In addition to working in different industries, lawyers may specialize in particular legal fields. Following are examples of types of lawyers in these fields:

Environmental lawyers deal with issues and regulations that are related to the environment. For example, they may work for advocacy groups, waste disposal companies, or government agencies to help ensure compliance with relevant laws.

Tax lawyers handle a variety of tax-related issues for individuals and corporations. They may help clients navigate complex tax regulations, so that clients pay the appropriate tax on items such as income, profits, and property. For example, tax lawyers may advise a corporation on how much tax it needs to pay from profits made in different states in order to comply with Internal Revenue Service (IRS) rules.

Intellectual property lawyers deal with the laws related to inventions, patents, trademarks, and creative works, such as music, books, and movies. For example, an intellectual property lawyer may advise a client about whether it is okay to use published material in the client’s forthcoming book.

Family lawyers handle a variety of legal issues that pertain to the family. They may advise clients regarding divorce, child custody, and adoption proceedings.

Securities lawyers work on legal issues arising from the buying and selling of stocks, ensuring that all disclosure requirements are met. They may advise corporations that are interested in listing in the stock exchange through an initial public offering (IPO) or in buying shares in another corporation.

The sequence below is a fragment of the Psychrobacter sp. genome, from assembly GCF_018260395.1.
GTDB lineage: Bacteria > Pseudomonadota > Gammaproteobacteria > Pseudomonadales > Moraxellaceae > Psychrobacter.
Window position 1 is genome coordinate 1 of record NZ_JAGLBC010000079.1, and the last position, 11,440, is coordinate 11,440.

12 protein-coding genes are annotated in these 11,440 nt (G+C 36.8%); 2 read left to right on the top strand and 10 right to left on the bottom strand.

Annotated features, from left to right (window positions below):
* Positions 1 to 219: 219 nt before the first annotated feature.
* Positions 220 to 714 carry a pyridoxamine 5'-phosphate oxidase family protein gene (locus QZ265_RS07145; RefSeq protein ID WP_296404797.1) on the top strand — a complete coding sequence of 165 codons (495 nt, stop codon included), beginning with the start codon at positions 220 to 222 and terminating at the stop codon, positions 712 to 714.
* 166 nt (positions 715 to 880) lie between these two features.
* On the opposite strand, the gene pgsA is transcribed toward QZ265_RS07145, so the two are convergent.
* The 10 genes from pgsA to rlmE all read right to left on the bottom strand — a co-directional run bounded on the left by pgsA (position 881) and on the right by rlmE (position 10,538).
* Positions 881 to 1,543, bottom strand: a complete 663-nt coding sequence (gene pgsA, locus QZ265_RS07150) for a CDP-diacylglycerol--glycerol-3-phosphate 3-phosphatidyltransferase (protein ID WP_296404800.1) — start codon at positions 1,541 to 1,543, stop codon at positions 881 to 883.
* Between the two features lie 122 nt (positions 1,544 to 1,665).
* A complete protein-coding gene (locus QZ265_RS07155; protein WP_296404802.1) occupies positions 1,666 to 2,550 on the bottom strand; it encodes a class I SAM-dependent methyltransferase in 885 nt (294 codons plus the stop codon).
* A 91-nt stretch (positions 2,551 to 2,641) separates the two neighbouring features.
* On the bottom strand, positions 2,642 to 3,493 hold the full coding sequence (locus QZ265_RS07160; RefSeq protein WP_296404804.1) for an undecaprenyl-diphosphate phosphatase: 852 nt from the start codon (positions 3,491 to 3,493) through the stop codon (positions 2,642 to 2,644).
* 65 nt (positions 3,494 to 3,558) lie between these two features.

Work Environment

Lawyers typically work in law offices.

Lawyers held about 792,500 jobs in 2016. The largest employers of lawyers were as follows:

Legal services48%
Self-employed workers20
Local government, excluding education and hospitals7
State government, excluding education and hospitals6
Federal government5

Lawyers work mostly in offices. However, some travel to attend meetings with clients at various locations, such as homes, hospitals, or prisons. Others travel to appear before courts.

Lawyers may face heavy pressure during work—for example, during trials or when trying to meet deadlines.

Work Schedules

The majority of lawyers worked full time in 2016, and many worked more than 40 hours per week. Lawyers who are in private practice and those who work in large firms often work additional hours, conducting research and preparing and reviewing documents.